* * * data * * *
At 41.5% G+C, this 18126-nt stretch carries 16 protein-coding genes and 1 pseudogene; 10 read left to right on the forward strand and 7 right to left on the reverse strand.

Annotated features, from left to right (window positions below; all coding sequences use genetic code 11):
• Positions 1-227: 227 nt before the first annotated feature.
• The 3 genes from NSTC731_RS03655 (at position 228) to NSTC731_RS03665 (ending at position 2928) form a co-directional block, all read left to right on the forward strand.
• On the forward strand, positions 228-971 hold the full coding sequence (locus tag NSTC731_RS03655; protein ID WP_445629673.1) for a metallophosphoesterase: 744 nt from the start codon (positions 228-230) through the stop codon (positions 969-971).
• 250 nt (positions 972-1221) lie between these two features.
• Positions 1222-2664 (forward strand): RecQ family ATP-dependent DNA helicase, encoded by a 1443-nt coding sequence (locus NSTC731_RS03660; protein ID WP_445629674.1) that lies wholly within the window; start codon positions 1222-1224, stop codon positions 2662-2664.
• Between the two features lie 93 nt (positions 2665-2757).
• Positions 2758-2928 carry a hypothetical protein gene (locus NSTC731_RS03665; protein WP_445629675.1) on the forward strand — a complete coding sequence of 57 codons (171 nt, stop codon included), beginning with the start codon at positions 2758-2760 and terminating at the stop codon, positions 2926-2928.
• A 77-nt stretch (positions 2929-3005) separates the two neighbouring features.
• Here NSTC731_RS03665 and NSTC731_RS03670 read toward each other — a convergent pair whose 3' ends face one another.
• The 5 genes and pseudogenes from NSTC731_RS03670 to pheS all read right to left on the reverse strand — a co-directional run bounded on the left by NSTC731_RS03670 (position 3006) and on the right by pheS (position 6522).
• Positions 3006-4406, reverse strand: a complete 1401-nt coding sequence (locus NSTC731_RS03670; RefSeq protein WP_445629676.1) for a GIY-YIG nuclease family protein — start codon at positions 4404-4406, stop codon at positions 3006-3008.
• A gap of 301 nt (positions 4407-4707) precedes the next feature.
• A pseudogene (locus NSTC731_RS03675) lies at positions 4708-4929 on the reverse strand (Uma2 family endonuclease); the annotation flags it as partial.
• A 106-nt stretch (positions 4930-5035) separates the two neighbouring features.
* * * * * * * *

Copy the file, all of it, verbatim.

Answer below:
At 41.5% G+C, this 18126-nt stretch carries 16 protein-coding genes and 1 pseudogene; 10 read left to right on the forward strand and 7 right to left on the reverse strand.

Annotated features, from left to right (window positions below; all coding sequences use genetic code 11):
• Positions 1-227: 227 nt before the first annotated feature.
• The 3 genes from NSTC731_RS03655 (at position 228) to NSTC731_RS03665 (ending at position 2928) form a co-directional block, all read left to right on the forward strand.
• On the forward strand, positions 228-971 hold the full coding sequence (locus tag NSTC731_RS03655; protein ID WP_445629673.1) for a metallophosphoesterase: 744 nt from the start codon (positions 228-230) through the stop codon (positions 969-971).
• 250 nt (positions 972-1221) lie between these two features.
• Positions 1222-2664 (forward strand): RecQ family ATP-dependent DNA helicase, encoded by a 1443-nt coding sequence (locus NSTC731_RS03660; protein ID WP_445629674.1) that lies wholly within the window; start codon positions 1222-1224, stop codon positions 2662-2664.
• Between the two features lie 93 nt (positions 2665-2757).
• Positions 2758-2928 carry a hypothetical protein gene (locus NSTC731_RS03665; protein WP_445629675.1) on the forward strand — a complete coding sequence of 57 codons (171 nt, stop codon included), beginning with the start codon at positions 2758-2760 and terminating at the stop codon, positions 2926-2928.
• A 77-nt stretch (positions 2929-3005) separates the two neighbouring features.
• Here NSTC731_RS03665 and NSTC731_RS03670 read toward each other — a convergent pair whose 3' ends face one another.
• The 5 genes and pseudogenes from NSTC731_RS03670 to pheS all read right to left on the reverse strand — a co-directional run bounded on the left by NSTC731_RS03670 (position 3006) and on the right by pheS (position 6522).
• Positions 3006-4406, reverse strand: a complete 1401-nt coding sequence (locus NSTC731_RS03670; RefSeq protein WP_445629676.1) for a GIY-YIG nuclease family protein — start codon at positions 4404-4406, stop codon at positions 3006-3008.
• A gap of 301 nt (positions 4407-4707) precedes the next feature.
• A pseudogene (locus NSTC731_RS03675) lies at positions 4708-4929 on the reverse strand (Uma2 family endonuclease); the annotation flags it as partial.
• A 106-nt stretch (positions 4930-5035) separates the two neighbouring features.